Get ‘Em Psyched!! - Black Indian
Biz Markie might have had something to do with the production of this album. He is thanked in the liner notes, and someone who sounds like him guest raps on “Makin’ Cash Money.” It also seems very possible that Black Indian knows how to imitate voices, made this album on Garageband, and has never left his house.
Here are my favorite moments from Get ‘Em Psyched!!:
All my niggas! / All my niggas! / All my niggas! / Fuck it
What you know about black cats / Sprayin’ black bats / Comin’ out of black hats / You don’t want none of that
When I chill with my man this is what we do / And I’m chillin’ with you and this is how we do
-“Smoke Me One”
Niggas down at Super 8 / Can’t wait / Holiday shirts / Lookin’ over with the fish on the plate
-“Corner to Corner”
She used to eat Spam and grits / Eggs and ham / But she was the woman
Please tell me where my life at / I’m in this world tryna get my money back
-“Tell Me Where My Life At”
The Good, The Bad & The Beautiful - Cherry Monroe
I haven’t listened to The Good, The Bad & The Beautiful yet. Based on the band’s photo on the back cover (five men posed in ambiguously sarcastic “rock stances,” all wearing flared jeans, shiny dress shoes, presumably faux-vintage shirts and blazers, and that almost-too-long, heat-straightened, pomaded hair featured on heads of men I regrettably wanted to have sex with in 2005), the front cover image (backwards-facing legs and red high heels evoking pin-ups and dirty motels), and most importantly, the name “Cherry Monroe” (just…), I predict that listening to this album will make me feel kind of guilty and alienated.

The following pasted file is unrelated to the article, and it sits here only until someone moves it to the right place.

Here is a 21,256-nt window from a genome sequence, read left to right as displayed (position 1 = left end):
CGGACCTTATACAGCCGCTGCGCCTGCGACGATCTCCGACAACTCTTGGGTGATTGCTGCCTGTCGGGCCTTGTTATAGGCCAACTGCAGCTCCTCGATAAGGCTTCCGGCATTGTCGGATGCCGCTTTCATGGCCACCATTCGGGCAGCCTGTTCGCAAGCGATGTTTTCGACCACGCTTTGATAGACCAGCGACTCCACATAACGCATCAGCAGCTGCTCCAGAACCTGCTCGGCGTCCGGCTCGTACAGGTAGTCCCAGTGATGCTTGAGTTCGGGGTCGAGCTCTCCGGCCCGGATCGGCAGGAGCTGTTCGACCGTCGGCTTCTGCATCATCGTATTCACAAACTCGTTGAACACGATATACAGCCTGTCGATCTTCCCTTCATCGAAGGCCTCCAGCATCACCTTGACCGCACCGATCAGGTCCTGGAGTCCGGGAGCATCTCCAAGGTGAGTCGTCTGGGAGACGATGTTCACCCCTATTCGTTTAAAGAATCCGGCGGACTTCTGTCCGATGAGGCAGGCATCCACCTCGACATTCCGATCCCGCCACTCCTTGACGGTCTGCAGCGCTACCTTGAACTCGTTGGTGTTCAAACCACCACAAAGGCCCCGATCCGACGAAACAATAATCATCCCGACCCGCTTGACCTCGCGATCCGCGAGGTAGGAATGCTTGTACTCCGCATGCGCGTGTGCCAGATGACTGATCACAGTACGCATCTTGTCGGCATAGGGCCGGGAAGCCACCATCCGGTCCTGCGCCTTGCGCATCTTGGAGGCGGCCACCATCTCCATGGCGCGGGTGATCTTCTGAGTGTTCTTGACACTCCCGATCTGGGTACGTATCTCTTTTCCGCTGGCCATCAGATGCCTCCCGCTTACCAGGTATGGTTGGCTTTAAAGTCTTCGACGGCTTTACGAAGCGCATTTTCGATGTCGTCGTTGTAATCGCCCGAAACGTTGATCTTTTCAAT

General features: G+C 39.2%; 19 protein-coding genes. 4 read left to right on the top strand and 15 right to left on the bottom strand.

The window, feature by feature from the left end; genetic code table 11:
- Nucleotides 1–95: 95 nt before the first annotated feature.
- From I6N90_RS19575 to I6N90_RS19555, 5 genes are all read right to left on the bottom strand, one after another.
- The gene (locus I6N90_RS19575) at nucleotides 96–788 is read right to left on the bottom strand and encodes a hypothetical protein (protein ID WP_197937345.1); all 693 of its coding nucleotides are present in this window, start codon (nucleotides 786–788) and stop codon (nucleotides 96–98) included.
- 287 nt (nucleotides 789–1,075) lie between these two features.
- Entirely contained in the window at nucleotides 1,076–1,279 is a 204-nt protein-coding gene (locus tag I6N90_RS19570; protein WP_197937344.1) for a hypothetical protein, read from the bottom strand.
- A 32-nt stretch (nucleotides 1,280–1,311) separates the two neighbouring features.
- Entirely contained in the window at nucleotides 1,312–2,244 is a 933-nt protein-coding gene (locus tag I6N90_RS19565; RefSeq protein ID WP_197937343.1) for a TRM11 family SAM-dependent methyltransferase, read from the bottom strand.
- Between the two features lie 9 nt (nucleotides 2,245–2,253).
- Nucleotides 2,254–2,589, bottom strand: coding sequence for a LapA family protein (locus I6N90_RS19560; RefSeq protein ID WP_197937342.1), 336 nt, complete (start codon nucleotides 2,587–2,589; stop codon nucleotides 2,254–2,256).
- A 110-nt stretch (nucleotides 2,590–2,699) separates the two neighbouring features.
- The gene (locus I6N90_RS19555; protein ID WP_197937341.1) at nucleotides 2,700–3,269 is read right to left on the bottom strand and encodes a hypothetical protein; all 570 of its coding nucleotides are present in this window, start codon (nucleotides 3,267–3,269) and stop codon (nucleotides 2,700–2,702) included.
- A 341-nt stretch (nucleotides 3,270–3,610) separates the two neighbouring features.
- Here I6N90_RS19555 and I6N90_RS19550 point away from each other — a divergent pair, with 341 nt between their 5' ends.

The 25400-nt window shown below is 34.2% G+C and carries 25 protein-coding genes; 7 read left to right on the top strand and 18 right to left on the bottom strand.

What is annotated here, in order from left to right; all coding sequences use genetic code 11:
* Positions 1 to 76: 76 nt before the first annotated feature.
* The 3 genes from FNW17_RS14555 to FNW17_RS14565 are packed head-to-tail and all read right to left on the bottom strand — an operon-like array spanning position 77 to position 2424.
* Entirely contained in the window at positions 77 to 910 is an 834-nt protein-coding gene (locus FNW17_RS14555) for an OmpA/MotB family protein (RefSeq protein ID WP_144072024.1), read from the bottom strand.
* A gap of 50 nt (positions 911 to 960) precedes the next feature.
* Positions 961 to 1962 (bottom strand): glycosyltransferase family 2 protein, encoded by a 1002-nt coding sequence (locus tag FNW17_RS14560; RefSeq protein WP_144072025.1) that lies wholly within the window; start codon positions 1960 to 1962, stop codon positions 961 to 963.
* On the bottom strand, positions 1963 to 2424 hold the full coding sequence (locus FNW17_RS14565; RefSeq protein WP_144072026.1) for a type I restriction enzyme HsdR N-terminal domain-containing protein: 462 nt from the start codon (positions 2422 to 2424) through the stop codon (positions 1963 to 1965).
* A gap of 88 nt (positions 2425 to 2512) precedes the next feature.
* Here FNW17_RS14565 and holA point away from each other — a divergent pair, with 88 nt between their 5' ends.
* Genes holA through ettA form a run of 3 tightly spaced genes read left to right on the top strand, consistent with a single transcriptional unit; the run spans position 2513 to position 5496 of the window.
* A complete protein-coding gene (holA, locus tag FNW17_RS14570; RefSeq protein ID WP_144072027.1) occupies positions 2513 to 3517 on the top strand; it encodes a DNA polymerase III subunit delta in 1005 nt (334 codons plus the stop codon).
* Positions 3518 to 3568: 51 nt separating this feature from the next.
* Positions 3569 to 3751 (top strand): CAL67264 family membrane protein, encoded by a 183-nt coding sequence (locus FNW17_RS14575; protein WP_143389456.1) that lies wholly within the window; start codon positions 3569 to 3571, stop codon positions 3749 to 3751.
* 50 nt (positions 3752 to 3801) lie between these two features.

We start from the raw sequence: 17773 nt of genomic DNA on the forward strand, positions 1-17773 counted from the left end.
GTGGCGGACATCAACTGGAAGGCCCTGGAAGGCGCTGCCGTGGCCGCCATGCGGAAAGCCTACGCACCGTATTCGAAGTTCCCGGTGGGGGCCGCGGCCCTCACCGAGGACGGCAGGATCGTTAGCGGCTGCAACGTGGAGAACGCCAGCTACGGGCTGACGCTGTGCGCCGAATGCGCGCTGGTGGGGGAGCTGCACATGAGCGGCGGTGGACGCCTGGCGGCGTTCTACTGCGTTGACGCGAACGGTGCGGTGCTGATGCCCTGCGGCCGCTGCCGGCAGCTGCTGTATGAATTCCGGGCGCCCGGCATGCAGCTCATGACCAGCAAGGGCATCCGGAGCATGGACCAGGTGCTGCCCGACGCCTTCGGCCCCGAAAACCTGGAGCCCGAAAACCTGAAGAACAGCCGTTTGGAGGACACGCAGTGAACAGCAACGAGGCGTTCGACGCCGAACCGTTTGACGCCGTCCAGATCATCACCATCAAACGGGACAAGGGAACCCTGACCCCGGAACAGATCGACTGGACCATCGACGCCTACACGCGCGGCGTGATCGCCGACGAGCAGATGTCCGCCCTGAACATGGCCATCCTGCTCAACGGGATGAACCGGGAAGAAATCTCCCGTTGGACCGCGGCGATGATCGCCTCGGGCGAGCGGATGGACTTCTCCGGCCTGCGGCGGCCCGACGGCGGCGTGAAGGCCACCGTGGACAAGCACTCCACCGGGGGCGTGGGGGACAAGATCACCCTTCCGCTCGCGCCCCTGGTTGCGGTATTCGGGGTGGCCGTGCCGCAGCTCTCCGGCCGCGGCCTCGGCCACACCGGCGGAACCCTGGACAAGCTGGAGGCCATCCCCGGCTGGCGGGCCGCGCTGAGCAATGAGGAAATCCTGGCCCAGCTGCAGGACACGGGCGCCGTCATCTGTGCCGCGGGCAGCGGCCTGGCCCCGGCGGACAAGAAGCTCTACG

Just finished listening. Mostly felt like I was trapped in a looped promotional video that wasn’t actually promoting anything, playing on a giant TV screen overlooking two bored employees and one customer in the otherwise empty junior’s department at Nordstrom’s.
White Courtesy Phone - Angel Corpus Christi
My instincts told me Angel Corpus Christi would either sound like Moby, Primitive Radio Gods, or death metal. Turns out she’s a San Franciscan who’s recorded three albums of Elvis, Lou Reed, and Mötley Crüecovers, one album of various proto-punk covers, and one album of accordion covers. White Courtesy Phone is the album where Angel Corpus Christi sings over keyboard-heavy music that toes a previously undiscovered line between the Magnetic Fields and Wesley Willis. Sometimes when she sings the word “is” it sounds like “a-huh-yuhn-nyizz,” with short nasally pauses between each new syllable. She does that with a lot of words.
I wanted to write nice emails to every member of Cherry Monroe by the end of White Courtesy Phone. The number one most alienating song is a tie between “Big Black Cloud” (deals with wanting nonspecific war to end) and “Nature Girl” (deals with liking nature). Seems very likely that Angel Corpus Christi is married to Paul Simon, teaches pottery, walks around her house singing unconsciously, has an uncredited role in Slacker, and googles herself more than I do.
Previously - People I Met in Truck Driving School